Money terms come and go. Some, like the word “banknote” have been around for generations, but the meaning has changed as society evolved. Other terms, like moolah, say more about recent pop culture than how money actually works.
Before 2008, the phrase “slow money” referred to wealth that is created over time, not money that is won, hustled, or inherited. Historically, “slow” or “old” money has been associated with character traits like patience, determination, and sacrifice.
If you’re like most people, both slow and fast money sound pretty good. There’s no shortage of information out there on how to earn a “quick buck”, so here at the CESI Solutions, we focus on how to earn and grow wealth that has staying power. In other words, we’re all about slow money, and what it takes to attain it.
Money that is earned over a long period of time isn’t more valuable because of its amount; it’s more valuable because the person who owns it appreciates it differently. It may seem like if you win the lottery today you’ll be just as happy with that sum as if you had worked decades for it, but that’s just not the case.
Another reason any amount of slow money is more valuable than a quick buck is because of its owners’ character. Like it or not, but a huge inheritance won’t teach you good financial habits quite like working day in and day out toward financial freedom can. So the same amount in the hands of a lucky lotto winner has less potential than a self-made investor.
So how can you get started acquiring slow money and the smarts that tend to come with it? The answer depends on where you are financially right now.
If you’re barely making ends meet each month, the first step is not to dabble in the stock market. The first step is to establish a budget, climb out of debt, and get to a point where you can start regularly stashing away a few bucks that can grow while you’re not paying attention to them. If this sounds discouraging, it’s only because it’s not new information. But consider this: When you tackle your high-interest debt, you’re lowering the amount you owe each month, usually by a much better percentage than a stock that has a good “rate of return”. In other words, when you pay off debt, you’re investing in your monthly take-home pay by increasing it.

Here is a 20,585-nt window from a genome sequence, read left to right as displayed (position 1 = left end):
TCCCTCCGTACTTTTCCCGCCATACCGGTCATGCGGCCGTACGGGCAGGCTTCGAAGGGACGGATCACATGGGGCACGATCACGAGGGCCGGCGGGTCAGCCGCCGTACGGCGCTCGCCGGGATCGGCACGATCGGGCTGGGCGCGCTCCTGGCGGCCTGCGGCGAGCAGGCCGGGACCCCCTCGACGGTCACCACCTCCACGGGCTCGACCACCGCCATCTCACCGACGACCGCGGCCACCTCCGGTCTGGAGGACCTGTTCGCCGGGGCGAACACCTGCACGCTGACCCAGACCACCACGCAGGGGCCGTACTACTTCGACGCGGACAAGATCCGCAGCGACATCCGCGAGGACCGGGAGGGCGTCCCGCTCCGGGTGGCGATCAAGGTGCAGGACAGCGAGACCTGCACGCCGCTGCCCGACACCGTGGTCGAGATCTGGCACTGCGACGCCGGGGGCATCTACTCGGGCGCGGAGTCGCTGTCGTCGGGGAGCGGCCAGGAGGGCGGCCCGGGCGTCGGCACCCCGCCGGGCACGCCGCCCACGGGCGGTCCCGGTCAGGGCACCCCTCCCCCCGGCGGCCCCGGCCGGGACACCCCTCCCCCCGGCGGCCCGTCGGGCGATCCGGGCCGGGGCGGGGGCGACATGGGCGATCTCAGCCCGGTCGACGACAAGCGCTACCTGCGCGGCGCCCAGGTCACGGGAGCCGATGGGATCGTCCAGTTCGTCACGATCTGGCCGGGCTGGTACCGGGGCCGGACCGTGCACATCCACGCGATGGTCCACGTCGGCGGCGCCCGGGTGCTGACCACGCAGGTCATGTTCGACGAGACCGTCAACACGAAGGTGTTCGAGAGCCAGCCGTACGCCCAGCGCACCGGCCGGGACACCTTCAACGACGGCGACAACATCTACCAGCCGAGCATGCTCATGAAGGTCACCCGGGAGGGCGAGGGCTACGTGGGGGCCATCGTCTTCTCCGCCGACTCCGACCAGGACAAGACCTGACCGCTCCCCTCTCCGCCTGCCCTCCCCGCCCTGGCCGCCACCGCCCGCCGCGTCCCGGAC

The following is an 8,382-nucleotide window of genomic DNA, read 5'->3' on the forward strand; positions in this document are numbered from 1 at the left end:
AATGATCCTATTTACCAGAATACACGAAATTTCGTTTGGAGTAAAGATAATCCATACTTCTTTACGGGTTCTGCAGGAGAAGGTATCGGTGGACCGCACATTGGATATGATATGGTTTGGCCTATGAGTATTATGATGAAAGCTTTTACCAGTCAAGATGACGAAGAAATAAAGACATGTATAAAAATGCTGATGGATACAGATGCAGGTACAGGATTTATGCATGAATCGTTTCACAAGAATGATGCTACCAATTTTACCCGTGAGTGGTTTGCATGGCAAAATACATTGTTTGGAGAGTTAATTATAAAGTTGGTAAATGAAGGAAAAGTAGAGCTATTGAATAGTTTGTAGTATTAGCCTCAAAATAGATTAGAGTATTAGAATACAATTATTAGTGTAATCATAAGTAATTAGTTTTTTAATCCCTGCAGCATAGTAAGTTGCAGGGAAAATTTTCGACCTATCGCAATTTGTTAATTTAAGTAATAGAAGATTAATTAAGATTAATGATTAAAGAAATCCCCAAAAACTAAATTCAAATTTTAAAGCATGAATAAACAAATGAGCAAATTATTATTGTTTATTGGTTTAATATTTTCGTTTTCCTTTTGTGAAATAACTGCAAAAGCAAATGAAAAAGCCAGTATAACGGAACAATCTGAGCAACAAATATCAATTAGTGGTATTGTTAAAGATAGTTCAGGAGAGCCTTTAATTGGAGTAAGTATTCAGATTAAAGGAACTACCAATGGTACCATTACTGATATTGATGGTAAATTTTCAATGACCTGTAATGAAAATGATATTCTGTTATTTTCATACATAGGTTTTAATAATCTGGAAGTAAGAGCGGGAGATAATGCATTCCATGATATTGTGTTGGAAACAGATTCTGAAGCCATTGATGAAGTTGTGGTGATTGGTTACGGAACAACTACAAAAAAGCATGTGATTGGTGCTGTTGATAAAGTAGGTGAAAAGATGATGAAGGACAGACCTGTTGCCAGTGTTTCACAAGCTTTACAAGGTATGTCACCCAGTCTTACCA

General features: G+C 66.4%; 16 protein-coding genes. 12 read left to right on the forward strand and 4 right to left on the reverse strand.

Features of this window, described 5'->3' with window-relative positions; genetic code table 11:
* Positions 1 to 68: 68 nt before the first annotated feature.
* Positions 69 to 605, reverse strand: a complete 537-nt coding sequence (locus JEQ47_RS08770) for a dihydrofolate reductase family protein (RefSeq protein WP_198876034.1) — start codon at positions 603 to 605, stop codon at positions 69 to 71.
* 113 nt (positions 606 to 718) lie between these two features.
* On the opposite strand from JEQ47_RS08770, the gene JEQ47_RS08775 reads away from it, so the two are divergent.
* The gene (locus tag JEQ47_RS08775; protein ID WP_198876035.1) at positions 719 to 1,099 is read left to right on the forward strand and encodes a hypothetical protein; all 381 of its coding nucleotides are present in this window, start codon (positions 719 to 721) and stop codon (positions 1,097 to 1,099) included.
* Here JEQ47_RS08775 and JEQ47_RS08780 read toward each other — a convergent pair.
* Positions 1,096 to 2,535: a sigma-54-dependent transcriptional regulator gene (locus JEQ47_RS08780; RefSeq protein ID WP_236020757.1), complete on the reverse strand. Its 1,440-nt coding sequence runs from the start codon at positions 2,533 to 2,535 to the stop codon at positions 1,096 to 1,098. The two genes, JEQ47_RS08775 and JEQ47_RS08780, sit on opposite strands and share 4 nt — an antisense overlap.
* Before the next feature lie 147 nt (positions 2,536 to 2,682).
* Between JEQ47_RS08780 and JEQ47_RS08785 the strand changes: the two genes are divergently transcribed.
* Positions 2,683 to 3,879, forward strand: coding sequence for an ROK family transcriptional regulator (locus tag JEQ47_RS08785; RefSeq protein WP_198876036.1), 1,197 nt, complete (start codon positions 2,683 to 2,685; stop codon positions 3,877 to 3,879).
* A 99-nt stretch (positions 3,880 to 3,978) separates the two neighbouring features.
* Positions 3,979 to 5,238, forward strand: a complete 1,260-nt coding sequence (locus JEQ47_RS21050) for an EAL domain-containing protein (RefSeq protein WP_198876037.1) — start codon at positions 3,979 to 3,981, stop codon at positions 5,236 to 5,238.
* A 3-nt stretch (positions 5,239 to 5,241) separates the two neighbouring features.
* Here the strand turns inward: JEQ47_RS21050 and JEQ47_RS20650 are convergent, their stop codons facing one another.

Once your monthly bills are paid consistently and comfortably, credit cards are a tool (not a need), and you have a substantial emergency fund established, then it’s time to begin investing in long-term assets. You’ll want to start with retirement investing, and work toward building your portfolio once your 401(k) is fully funded, and your Roth IRA account is fully maxed out.
Another smart way to invest is by boosting your own earning potential. Consider a trade certification, professional accreditation or advanced degree, to be sure you are always ready for the opportunities that come your way at work. Granted, you won’t be doubling your income overnight, but once you’ve achieved that certification it cannot be taken away, unlike other assets that fluctuate with the markets.
Slow money isn’t accrued with dramatic decisions and flashy purchases. It’s the combined daily sacrifices that, done over time, can position you for great wealth in the future.
To learn more about your specific financial needs, let the professionals at CESI help by giving us a call, today!
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Consumer Education Services, Inc. empowers people to overcome their financial challenges and lead financially-healthy lives.
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